When it became apparent after a period of four years that the property would not be developed, and the parties' expectations of profits began to dim, the relationship between the partners became antagonistic. Tri-B accused the plaintiffs of obstructing Tri-B's attempts to sell the property and eventually brought a forcible entry and detainer action to oust them from the property. The FED action was consolidated with this action, in which plaintiffs requested rescission of the partnership agreement and cancellation of the deeds on the grounds that Tri-B fraudulently misrepresented its intent to develop the property, that there had been a breach of the contract for a failure of consideration, and that the purpose of the partnership agreement had been frustrated when no development occurred. Plaintiffs requested, in the alternative, dissolution of the partnership and winding up of the partnership affairs. Tri-B asserted numerous counterclaims, which claims are not at issue here.

The court found that, between the formation of the partnership in 1972 and the bringing of this suit in 1976, several circumstances arose which made development of the property commercially impractical. The record reveals that these circumstances included generally unfavorable economic conditions, the extension of Kipling Street which required condemnation of a portion of the property, and the increasing cost of construction and utilities improvements on the property.

*80 The court denied the plaintiffs' request for rescission and ordered dissolution of the partnership under the provisions of § 7-60-132(1)(f), C.R.S.1973, with the property to be sold and the proceeds to be divided as provided in § 7-61-124, C.R.S.1973.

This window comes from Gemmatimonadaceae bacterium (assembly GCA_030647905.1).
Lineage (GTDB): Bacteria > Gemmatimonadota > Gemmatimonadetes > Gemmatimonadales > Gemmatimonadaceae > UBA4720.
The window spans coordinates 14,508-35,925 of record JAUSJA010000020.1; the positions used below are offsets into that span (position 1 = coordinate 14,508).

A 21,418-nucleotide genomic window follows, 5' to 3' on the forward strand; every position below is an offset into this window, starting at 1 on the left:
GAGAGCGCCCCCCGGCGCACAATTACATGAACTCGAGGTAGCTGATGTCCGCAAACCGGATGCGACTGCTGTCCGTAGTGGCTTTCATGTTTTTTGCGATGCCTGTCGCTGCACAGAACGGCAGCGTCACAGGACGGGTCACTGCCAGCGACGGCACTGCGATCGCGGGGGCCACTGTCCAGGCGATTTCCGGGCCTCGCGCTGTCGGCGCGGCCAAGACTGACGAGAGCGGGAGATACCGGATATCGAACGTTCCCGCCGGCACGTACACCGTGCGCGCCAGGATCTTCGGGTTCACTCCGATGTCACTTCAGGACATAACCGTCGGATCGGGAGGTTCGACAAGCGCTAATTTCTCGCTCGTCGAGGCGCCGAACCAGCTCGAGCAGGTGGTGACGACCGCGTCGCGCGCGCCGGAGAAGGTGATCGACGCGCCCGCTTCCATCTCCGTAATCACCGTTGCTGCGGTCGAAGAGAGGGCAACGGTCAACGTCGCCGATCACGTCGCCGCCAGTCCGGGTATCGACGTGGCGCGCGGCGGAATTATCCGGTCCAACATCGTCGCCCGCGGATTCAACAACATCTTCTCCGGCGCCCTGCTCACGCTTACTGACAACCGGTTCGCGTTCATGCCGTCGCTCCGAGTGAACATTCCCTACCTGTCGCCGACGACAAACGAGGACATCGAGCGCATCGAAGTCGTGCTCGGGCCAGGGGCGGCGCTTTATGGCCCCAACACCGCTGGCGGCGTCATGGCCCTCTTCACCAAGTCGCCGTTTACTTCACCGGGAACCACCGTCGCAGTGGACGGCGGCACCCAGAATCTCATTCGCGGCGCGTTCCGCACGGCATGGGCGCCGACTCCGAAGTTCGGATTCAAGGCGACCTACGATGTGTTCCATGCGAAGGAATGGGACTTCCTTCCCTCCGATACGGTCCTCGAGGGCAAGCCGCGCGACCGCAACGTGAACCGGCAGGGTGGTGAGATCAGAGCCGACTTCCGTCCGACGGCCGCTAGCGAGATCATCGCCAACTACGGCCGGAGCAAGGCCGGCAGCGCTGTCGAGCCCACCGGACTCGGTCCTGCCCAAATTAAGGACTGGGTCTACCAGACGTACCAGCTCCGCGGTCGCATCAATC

Tri-B raises a procedural issue that plaintiffs may not appeal the trial court's judgment ordering dissolution because plaintiffs requested dissolution and, therefore, were the prevailing parties. We disagree.

Appeals may be taken only by aggrieved persons. Camenisch v. Nuccitelli, 150 Colo. 141, 372 P.2d 85 (1962). The prevailing party may not seek review for the purpose of settling abstract questions of law, as where a plaintiff recovers judgment in his favor for the full amount, and appeals an evidentiary ruling. Moore v. Anderson, 479 P.2d 391 (Colo.App.1971) (not selected for official publication). However, a party may plead alternative remedies and should be allowed to recover the most favorable relief to which he is entitled by law. See Miller v. Scholten, 273 N.W.2d 757 (S.D.1979).

Here, plaintiffs sought rescission as their primary remedy. If rescission had been granted, they would have received title to property which had appreciated in value from $311,000 to $750,000. Having recovered under their alternative requested relief of dissolution, they will receive 50% of the proceeds obtained through liquidation of the partnership, not less than $350,000. An erroneous denial of plaintiffs' primary remedy would aggrieve them to the extent of approximately $350,000, and plaintiffs may seek appellate review of such denial.


Plaintiffs contend on appeal that the parties were mutually mistaken in their belief that the property could be profitably developed and that rescission should have been granted.

Assuming that this argument, raised for the first time in plaintiffs' motion to alter or amend judgment, may properly be considered on appeal, we hold that the parties in this case did not make the type of mistake which would justify rescission.